By John Tomasic
The Colorado Independent
Wednesday, January 23, 2013 at 8:54 am
|[ Image by Mark Coggins via Flickr ]
The lead defendant in the case is Catholic Health Initiatives, the Englewood-based nonprofit that runs St. Thomas More Hospital as well as roughly 170 other health facilities in 17 states. Last year, the hospital chain reported national assets of $15 billion. The organization’s mission, according to its promotional literature, is to “nurture the healing ministry of the Church” and to be guided by “fidelity to the Gospel.” Toward those ends, Catholic Health facilities seek to follow the Ethical and Religious Directives of the Catholic Church authored by the U.S. Conference of Catholic Bishops. Those rules have stirred controversy for decades, mainly for forbidding non-natural birth control and abortions. “Catholic health care ministry witnesses to the sanctity of life ‘from the moment of conception until death,’” the directives state. “The Church’s defense of life encompasses the unborn.”
The directives can complicate business deals for Catholic Health, as they can for other Catholic health care providers, partly by spurring political resistance. In 2011, the Kentucky attorney general and governor nixed a plan in which Catholic Health sought to merge with and ultimately gain control of publicly funded hospitals in Louisville. The officials were reacting to citizen concerns that access to reproductive and end-of-life services would be curtailed. According to The Denver Post, similar fears slowed the Sisters of Charity of Leavenworth’s plan over the last few years to buy out Exempla Lutheran Medical Center and Exempla Good Samaritan Medical Center in the Denver metro area.
But when it came to mounting a defense in the Stodghill case, Catholic Health’s lawyers effectively turned the Church directives on their head. Catholic organizations have for decades fought to change federal and state laws that fail to protect “unborn persons,” and Catholic Health’s lawyers in this case had the chance to set precedent bolstering anti-abortion legal arguments. Instead, they are arguing state law protects doctors from liability concerning unborn fetuses on grounds that those fetuses are not persons with legal rights.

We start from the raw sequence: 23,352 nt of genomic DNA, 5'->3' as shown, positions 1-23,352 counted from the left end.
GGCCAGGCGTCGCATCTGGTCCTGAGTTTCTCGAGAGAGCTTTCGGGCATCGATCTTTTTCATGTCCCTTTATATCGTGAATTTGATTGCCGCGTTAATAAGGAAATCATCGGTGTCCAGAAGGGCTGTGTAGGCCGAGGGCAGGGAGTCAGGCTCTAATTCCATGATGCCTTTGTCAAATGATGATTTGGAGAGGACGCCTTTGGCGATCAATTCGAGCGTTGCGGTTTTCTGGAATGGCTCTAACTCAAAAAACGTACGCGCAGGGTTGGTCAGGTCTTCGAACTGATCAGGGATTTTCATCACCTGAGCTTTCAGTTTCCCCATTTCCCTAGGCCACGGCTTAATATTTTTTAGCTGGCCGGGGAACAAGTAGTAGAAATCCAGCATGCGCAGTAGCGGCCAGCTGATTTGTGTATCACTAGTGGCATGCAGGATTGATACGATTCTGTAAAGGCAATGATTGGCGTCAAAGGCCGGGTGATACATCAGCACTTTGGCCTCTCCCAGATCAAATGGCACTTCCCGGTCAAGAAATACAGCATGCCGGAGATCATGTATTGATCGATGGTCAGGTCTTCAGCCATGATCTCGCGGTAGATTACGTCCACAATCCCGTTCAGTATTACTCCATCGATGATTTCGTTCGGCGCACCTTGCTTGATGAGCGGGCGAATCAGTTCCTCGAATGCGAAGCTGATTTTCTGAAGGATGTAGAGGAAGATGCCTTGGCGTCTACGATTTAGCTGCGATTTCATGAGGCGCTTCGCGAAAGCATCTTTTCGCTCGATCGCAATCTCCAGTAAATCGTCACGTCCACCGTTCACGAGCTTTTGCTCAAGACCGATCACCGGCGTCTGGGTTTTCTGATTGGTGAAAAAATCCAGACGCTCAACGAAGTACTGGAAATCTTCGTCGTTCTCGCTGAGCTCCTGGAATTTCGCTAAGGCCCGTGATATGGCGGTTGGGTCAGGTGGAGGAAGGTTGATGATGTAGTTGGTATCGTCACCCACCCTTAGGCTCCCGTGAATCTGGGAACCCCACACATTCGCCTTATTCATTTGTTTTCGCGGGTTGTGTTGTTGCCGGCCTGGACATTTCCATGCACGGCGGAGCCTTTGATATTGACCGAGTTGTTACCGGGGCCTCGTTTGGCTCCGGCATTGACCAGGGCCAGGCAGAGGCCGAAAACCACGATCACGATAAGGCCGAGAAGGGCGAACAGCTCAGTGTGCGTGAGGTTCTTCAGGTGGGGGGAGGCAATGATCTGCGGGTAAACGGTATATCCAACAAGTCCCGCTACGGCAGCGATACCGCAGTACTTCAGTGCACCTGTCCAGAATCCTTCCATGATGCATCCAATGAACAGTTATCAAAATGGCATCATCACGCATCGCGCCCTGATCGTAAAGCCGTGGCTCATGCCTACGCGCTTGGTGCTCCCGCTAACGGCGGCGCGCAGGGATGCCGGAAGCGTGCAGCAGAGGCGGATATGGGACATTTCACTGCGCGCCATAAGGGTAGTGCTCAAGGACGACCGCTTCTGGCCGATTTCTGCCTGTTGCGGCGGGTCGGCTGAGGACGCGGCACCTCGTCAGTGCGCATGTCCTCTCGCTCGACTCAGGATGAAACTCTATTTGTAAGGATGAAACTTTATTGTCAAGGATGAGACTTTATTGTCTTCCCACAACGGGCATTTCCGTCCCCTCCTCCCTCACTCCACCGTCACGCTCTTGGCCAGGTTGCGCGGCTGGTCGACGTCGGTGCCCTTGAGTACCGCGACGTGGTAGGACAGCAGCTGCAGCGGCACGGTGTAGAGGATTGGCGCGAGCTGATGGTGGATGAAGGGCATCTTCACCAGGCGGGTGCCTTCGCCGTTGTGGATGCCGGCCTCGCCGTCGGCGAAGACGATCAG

As Jason Langley, an attorney with Denver-based Kennedy Childs, argued in one of the briefs he filed for the defense, the court “should not overturn the long-standing rule in Colorado that the term ‘person,’ as is used in the Wrongful Death Act, encompasses only individuals born alive. Colorado state courts define ‘person’ under the Act to include only those born alive. Therefore Plaintiffs cannot maintain wrongful death claims based on two unborn fetuses.”
The Catholic Health attorneys have so far won decisions from Fremont County District Court Judge David M. Thorson and now-retired Colorado Court of Appeals Judge Arthur Roy.
In September, the Stodghills’ Aspen-based attorney Beth Krulewitch working with Denver-based attorney Dan Gerash appealed the case to the state Supreme Court. In their petition they argued that Judges Thorson and Roy overlooked key facts and set bad legal precedent that would open loopholes in Colorado’s malpractice law, relieving doctors of responsibility to patients whose viable fetuses are at risk.
Whether the high court decides to take the case, kick it back down to the appellate court for a second review or accept the decisions as they stand, the details of the arguments the lawyers involved have already mounted will likely renew debate about Church health care directives and trigger sharp reaction from activists on both sides of the debate looking to underline the apparent hypocrisy of Catholic Health’s defense.
At press time, Catholic Health did not return messages seeking comment. The Stodghills’ attorneys declined to comment while the case was still being considered for appeal.
The Supreme Court is set to decide whether to take the case in the next few weeks.